Hyper-targeting isn’t new.  Nei­ther is intru­sive media.

But a com­bi­na­tion of the two… could be incred­i­bly effec­tive.  Just imag­ine if Face­Book had ads like this Apple Skyscraper/Banner ad:

Apple Ad

Watch the fully ani­mated ad over at The Unof­fi­cial Apple Weblog — it’s quite obvi­ously an intru­sive ad (in a good way).

For those unfa­mil­iar with the term, intru­sive basi­cally equals sound: radio or tele­vi­sion, and, to a degree, ani­mated ban­ner ads.  It’s intru­sive because you can’t close your ears and the ads inter­rupt some­thing else that you are doing, like lis­ten­ing to music or watch­ing TV or read­ing the online ver­sion of the NYT.

Yet when it comes to radio and tele­vi­sion, select­ing the show or sta­tion is as tar­geted as it gets. That’s why they call it mass media and broadcast­ing.  Direct mail, on the other hand, can be tar­geted by gen­der, age, income, buy­ing activ­i­ties, inter­ests, pro­fes­sion, etc — yet still man­ages to get dumped in the trash unopened and un-looked at a shock­ing per­cent­age of the time.

Which brings us back to the target-ability of Face­book ads.  Want to only show your ads to moth­ers of 3 kids between the ages of 32–38 who live on the west side of New­port, RI?  No sweat.  Want to make sure those same moth­ers of three actu­ally LOOK at your ad?  Hous­ton we have a prob­lem.

2009-11-04_2345As of now, Face­Book ads are mostly sta­tic and entirely with­out sound.  There also kind of, um, spammy. With­out motion or sound to attract mem­bers’ atten­tion, most ads end up look­ing like the exam­ple to the left.

But ban­ner ads/online space ads don’t have to be that way, as the recent Apple ad proves.  Nor does Face­Book have to give up edi­to­r­ial con­trol on what kind of ads get run.  Just like many fash­ion mag­a­zines already do, Face­Book could require ads to meet a cer­tain non-annoying or cool thresh­old.

Flash dri­ven ads with sound that had a high cre­ative thresh­old could prove to be the best of both worlds.  You’d get tar­geted ads that are also intru­sive enough to seduce Face­Book view­ers away from their news­feeds long enough to watch and click through.

What do you think?

Comments

  1. Carole on 11.05.2009

    Great post Jeff. I hope Face­book is lis­ten­ing because I think there is some real poten­tial here if they grab hold of this concept.

    I love the tar­get­ing aspect of Face­book adver­tis­ing. How­ever I also I think that mar­keters need to real­ize that writ­ing ad copy for Face­book is not going to be exactly the same as writ­ing for search engine PPC. But guess what, key­word selec­tion is still a vital part– dif­fer­ent angle. Like you said, you are try­ing to dis­tract them away from their inter­ests, not answer their active inquiry.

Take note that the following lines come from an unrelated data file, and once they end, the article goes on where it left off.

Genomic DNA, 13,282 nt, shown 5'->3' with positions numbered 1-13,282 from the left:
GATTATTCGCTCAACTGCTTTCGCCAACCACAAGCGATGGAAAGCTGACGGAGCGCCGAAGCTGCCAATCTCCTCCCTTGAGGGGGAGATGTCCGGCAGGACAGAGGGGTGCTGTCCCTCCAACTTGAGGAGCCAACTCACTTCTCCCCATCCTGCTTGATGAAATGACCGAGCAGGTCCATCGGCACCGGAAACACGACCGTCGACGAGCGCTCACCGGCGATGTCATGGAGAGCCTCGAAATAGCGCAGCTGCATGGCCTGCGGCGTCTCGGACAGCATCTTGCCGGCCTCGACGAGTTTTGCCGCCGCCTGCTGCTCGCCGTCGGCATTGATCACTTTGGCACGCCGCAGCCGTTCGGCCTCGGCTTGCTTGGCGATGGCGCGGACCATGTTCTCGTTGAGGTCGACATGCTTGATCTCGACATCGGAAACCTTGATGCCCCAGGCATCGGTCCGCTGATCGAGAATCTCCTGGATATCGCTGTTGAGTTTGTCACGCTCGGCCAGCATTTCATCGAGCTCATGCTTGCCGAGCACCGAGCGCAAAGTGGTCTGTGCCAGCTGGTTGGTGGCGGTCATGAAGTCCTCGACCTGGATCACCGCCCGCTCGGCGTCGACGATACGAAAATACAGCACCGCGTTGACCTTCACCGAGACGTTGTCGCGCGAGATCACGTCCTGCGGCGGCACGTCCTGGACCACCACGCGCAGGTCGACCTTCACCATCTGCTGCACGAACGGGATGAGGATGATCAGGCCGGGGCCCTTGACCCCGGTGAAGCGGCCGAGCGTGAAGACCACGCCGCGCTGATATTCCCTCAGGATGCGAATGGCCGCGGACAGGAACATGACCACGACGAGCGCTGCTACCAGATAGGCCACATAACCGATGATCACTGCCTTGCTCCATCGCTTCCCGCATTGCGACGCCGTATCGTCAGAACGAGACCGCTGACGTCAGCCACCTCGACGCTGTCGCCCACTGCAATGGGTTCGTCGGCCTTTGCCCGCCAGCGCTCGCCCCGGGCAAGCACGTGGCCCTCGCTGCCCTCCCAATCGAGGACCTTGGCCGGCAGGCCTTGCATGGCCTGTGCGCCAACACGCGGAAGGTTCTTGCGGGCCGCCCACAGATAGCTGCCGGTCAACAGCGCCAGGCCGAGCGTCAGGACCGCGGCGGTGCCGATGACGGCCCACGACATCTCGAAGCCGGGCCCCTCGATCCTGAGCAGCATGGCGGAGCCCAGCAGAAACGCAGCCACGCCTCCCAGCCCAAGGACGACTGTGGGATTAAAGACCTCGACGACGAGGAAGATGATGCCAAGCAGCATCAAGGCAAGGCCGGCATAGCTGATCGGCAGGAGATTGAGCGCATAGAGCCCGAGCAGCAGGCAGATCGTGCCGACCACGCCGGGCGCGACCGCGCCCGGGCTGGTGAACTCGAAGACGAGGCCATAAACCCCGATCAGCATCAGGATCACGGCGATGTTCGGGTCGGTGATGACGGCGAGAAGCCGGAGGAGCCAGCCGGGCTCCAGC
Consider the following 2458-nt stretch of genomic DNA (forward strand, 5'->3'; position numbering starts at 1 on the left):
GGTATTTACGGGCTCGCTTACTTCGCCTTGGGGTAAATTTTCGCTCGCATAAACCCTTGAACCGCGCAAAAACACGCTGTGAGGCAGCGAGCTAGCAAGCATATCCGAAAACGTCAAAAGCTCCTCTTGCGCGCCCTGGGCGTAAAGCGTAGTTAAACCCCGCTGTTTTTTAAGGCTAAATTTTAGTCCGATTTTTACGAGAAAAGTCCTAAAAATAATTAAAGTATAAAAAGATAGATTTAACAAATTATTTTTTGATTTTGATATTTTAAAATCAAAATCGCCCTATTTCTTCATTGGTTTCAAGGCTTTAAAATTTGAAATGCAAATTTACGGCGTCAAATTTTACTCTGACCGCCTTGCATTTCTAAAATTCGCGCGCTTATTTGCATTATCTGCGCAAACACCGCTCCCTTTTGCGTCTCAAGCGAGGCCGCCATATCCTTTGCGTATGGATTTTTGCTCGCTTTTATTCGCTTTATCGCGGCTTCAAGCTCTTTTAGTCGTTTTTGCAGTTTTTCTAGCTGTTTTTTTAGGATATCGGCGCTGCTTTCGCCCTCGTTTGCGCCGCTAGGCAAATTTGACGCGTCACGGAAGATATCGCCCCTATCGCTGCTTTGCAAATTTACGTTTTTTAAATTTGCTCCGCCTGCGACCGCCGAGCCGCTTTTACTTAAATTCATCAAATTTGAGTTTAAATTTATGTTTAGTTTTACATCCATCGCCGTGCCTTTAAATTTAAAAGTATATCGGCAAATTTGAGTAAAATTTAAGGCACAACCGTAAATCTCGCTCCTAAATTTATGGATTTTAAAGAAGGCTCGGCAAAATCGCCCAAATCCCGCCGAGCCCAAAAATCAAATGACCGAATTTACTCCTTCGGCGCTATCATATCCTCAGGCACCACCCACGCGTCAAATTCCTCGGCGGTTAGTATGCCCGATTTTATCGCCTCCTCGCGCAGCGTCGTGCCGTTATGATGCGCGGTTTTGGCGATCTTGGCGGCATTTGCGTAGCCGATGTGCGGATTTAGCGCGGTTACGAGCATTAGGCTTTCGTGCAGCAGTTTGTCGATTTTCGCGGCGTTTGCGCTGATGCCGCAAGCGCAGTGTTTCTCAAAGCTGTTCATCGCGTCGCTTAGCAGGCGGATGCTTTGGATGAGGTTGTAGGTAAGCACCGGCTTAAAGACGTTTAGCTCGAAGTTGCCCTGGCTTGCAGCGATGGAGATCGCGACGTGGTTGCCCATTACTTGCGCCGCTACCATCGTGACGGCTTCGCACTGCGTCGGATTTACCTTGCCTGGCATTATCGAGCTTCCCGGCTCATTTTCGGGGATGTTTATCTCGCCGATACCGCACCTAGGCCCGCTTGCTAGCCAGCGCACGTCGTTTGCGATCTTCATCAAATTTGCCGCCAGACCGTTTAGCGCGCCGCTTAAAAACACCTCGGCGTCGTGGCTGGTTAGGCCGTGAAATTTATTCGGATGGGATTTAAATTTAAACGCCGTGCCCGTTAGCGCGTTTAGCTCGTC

I would also add that I have had some suc­cess with Face­book pages and ads, how­ever the suc­cess has been seen for local events, busi­nesses and small niches, brand­ing and micro-conversions.

    More can cer­tainly be done with Face­book ads, so rest well for now Google giant…

  2. David Stanley on 11.05.2009

    Thought pro­vok­ing idea. Intru­sive is more pow­er­ful than pas­sive. I think the chal­lenge will be how to cap­ture atten­tion quickly. I tend to hit the mute but­ton almost imme­di­ately when sound starts upon arriv­ing at a website.

    I won­der if the Apple ads work stronger because peo­ple are already engaged with them from TV and like the ads?
    .-= David Stanley´s last blog ..3 Keys for Com­pet­ing With The Big Boys =-.

  3. rick copper on 11.06.2009

    Jeff, I have been plac­ing ads on Face­book for a cou­ple months now. There has been some suc­cess, in part because I refuse to use “shout­ing” copy, opt­ing for “curios­ity” copy like “lime green. bril­liant blue. golden yel­low. col­ors from the alter­na­tive crayon box.” for the new Hyundai Gen­e­sis Coupe.
    The CTR is still poor, but sales did increase.
    I hope Face­book heeds some of your advice. While I am not in favor of unre­quited audio, I would like to see “opt in” audio.

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